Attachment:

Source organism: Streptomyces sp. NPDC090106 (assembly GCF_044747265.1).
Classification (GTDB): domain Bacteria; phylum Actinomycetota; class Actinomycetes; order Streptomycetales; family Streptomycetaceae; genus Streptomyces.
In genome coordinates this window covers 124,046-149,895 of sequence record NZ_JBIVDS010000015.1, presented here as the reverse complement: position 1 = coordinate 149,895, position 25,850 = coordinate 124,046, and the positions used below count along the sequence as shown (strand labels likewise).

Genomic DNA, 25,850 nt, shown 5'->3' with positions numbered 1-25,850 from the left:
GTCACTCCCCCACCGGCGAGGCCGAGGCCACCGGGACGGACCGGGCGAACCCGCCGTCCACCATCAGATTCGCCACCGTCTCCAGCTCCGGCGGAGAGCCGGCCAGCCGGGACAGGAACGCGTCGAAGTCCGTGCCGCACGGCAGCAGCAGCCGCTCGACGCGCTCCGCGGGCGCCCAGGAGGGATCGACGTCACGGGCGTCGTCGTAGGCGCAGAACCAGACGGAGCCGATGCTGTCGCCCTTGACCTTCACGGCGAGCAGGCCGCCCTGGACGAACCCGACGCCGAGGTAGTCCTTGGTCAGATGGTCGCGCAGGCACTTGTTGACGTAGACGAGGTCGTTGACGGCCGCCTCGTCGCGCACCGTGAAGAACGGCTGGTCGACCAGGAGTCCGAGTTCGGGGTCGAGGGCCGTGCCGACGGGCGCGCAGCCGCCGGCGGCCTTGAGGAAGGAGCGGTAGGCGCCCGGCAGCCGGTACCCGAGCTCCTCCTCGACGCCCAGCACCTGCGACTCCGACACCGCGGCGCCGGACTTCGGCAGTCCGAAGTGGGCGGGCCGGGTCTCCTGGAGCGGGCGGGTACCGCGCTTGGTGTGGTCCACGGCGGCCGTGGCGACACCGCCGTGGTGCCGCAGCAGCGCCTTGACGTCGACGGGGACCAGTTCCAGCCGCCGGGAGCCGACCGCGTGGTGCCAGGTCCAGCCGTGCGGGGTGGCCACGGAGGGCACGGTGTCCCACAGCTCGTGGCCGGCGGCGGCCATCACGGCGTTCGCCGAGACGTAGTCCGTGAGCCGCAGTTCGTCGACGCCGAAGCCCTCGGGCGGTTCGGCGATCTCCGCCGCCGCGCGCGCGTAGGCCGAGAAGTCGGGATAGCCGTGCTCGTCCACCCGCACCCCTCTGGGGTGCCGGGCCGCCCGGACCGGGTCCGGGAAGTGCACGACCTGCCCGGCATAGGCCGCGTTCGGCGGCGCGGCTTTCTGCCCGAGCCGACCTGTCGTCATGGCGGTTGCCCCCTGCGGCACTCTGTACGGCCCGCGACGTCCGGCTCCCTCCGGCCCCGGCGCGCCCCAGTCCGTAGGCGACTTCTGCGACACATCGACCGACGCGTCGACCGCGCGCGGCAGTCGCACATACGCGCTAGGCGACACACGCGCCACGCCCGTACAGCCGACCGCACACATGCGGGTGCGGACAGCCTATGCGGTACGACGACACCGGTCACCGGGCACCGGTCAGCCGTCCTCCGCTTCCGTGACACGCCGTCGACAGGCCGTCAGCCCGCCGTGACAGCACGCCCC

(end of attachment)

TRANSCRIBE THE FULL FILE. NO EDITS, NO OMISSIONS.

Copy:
Source organism: Streptomyces sp. NPDC090106 (assembly GCF_044747265.1).
Classification (GTDB): domain Bacteria; phylum Actinomycetota; class Actinomycetes; order Streptomycetales; family Streptomycetaceae; genus Streptomyces.
In genome coordinates this window covers 124,046-149,895 of sequence record NZ_JBIVDS010000015.1, presented here as the reverse complement: position 1 = coordinate 149,895, position 25,850 = coordinate 124,046, and the positions used below count along the sequence as shown (strand labels likewise).

Genomic DNA, 25,850 nt, shown 5'->3' with positions numbered 1-25,850 from the left:
GTCACTCCCCCACCGGCGAGGCCGAGGCCACCGGGACGGACCGGGCGAACCCGCCGTCCACCATCAGATTCGCCACCGTCTCCAGCTCCGGCGGAGAGCCGGCCAGCCGGGACAGGAACGCGTCGAAGTCCGTGCCGCACGGCAGCAGCAGCCGCTCGACGCGCTCCGCGGGCGCCCAGGAGGGATCGACGTCACGGGCGTCGTCGTAGGCGCAGAACCAGACGGAGCCGATGCTGTCGCCCTTGACCTTCACGGCGAGCAGGCCGCCCTGGACGAACCCGACGCCGAGGTAGTCCTTGGTCAGATGGTCGCGCAGGCACTTGTTGACGTAGACGAGGTCGTTGACGGCCGCCTCGTCGCGCACCGTGAAGAACGGCTGGTCGACCAGGAGTCCGAGTTCGGGGTCGAGGGCCGTGCCGACGGGCGCGCAGCCGCCGGCGGCCTTGAGGAAGGAGCGGTAGGCGCCCGGCAGCCGGTACCCGAGCTCCTCCTCGACGCCCAGCACCTGCGACTCCGACACCGCGGCGCCGGACTTCGGCAGTCCGAAGTGGGCGGGCCGGGTCTCCTGGAGCGGGCGGGTACCGCGCTTGGTGTGGTCCACGGCGGCCGTGGCGACACCGCCGTGGTGCCGCAGCAGCGCCTTGACGTCGACGGGGACCAGTTCCAGCCGCCGGGAGCCGACCGCGTGGTGCCAGGTCCAGCCGTGCGGGGTGGCCACGGAGGGCACGGTGTCCCACAGCTCGTGGCCGGCGGCGGCCATCACGGCGTTCGCCGAGACGTAGTCCGTGAGCCGCAGTTCGTCGACGCCGAAGCCCTCGGGCGGTTCGGCGATCTCCGCCGCCGCGCGCGCGTAGGCCGAGAAGTCGGGATAGCCGTGCTCGTCCACCCGCACCCCTCTGGGGTGCCGGGCCGCCCGGACCGGGTCCGGGAAGTGCACGACCTGCCCGGCATAGGCCGCGTTCGGCGGCGCGGCTTTCTGCCCGAGCCGACCTGTCGTCATGGCGGTTGCCCCCTGCGGCACTCTGTACGGCCCGCGACGTCCGGCTCCCTCCGGCCCCGGCGCGCCCCAGTCCGTAGGCGACTTCTGCGACACATCGACCGACGCGTCGACCGCGCGCGGCAGTCGCACATACGCGCTAGGCGACACACGCGCCACGCCCGTACAGCCGACCGCACACATGCGGGTGCGGACAGCCTATGCGGTACGACGACACCGGTCACCGGGCACCGGTCAGCCGTCCTCCGCTTCCGTGACACGCCGTCGACAGGCCGTCAGCCCGCCGTGACAGCACGCCCC